NRe – “plastic tank cost by 15% and eliminated four components”. Not the shortest NRe but there are two solid results here. And if you are a plastics person trying to catch the attention of people who want your expertise – as I am, for example here, here, and here – using the specific word “plastic” can catch attention too.
TYA – “by redesigning with rotational-molding DFMA recommendations.” Again, what I did. And this gives me a chance to throw in two keyword, i.e., rotational-molding and DFMA. Both potential current attention-catching keywords.
Putting them together:
Reduced plastic tank cost by 15% and eliminated four components by redesigning with rotational-molding DFMA recommendations.
You May Not Have Numbers
In some instances you may not be able to quantify things. You may not have numbers, or you may be forbidden from using any numbers by confidentiality agreements, among the possibilities. You can still discuss AVeReTYA. (No “N”). And, as I write this essay, I realize I can edit this bullet point from my resume to follow the formula. I start out with:
Launched new spray nozzle with improved hardening treatment; achieved significant decrease in process variation and reduced changes from orifice abrasion during production runs.
“Launched” is what I did. “Decreased” was the result (“reduced” would also work); if you’re not sure about which word to use, try 3-4 different verbs, create examples of each, and then get outside opinions.
AVe – “Decreased”. A good, catchy action verb.
Re – “chemical process variation and nozzle replacement frequency”. My result. I added “chemical” to be a little more specific about the application.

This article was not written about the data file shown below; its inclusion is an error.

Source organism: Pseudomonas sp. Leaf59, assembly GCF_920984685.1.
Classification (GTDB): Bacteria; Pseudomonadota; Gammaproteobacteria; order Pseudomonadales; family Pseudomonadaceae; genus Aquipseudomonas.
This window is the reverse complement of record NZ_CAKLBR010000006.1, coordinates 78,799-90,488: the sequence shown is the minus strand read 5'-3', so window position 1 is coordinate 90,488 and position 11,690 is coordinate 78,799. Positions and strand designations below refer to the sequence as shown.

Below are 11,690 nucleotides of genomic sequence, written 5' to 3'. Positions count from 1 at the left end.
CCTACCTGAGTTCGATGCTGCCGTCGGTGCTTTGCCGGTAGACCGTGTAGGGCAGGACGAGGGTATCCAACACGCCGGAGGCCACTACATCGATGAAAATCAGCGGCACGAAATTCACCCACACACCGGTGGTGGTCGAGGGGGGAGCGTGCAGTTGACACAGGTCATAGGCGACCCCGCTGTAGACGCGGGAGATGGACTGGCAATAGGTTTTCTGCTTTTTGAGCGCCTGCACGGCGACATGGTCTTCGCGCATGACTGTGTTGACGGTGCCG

TYA – “by launching new spray nozzles with improved hardening treatment”. What I did to achieve this result.
Putting them together:
Decreased chemical process variation and nozzle replacement frequency by launching new spray nozzles with improved hardening treatment.
Again, definitely better.
There Will Be Exceptions
Of course not everything will be able to be squeezed into these acronyms’ formulae. You may decide, for example, that in a particular instance what you did to achieve the result is more important than the result itself. Leading to another funky acronym: YAVAVNuR.
YAV – Your Action Verb. What was the action that you took?
AVNuR – Action Verb to a Numerical Result. (And, as above, you may be in a situation where there is no numerical result you can give.)
As an example of this, consider my resume item:
Led Design for Assembly effort to reduce labor costs in new generation of electro-mechanical capital equipment, saving over $5 million in L&OH within three years of launch and reducing assembly floor area needed over 50%.
Although the numerical results are impressive, in this case I think the fact that my action (I led) is more important. Breaking it down:
YAV – “Led Design for Assembly effort to reduce labor costs…” This is what I did, and I want the fact that I led the team to be seen before the numerical results. In this instance I put some description about the environment in which this happened.
AVNuR – “…saving over $5 million in L&OH within three years of launch and reducing assembly floor area needed over 50%”. Saving is a good action verb, and the numerical results will catch attention too.
What’s the Point of the Exercise?
By investing valuable editing time on your resume’s bullet points to make each accomplishment easy to read, you will increase how much content your resume conveys in the 5-7 seconds most resumes get when being screened. Presenting numerical results in an easy-to-digest format, your resume may well find itself not skimmed but read as people say “Whoa, wait, wow!”
Ultimately, the point of your resume is to convince someone to interview you. It is a marketing document, after all – nothing more. AVeNReTYA and YAVAVNuR can help in making your resume easier to read. The easier you make it for a skimming eye to see and grasp what you have done elsewhere, the more likely that person will slow down and start to extrapolate what you might be able to do for them.
And when they start seeing what you could do for them… you get interviewed. But some interview tactics and methods are in other essays.
© 2014, David Hunt, PE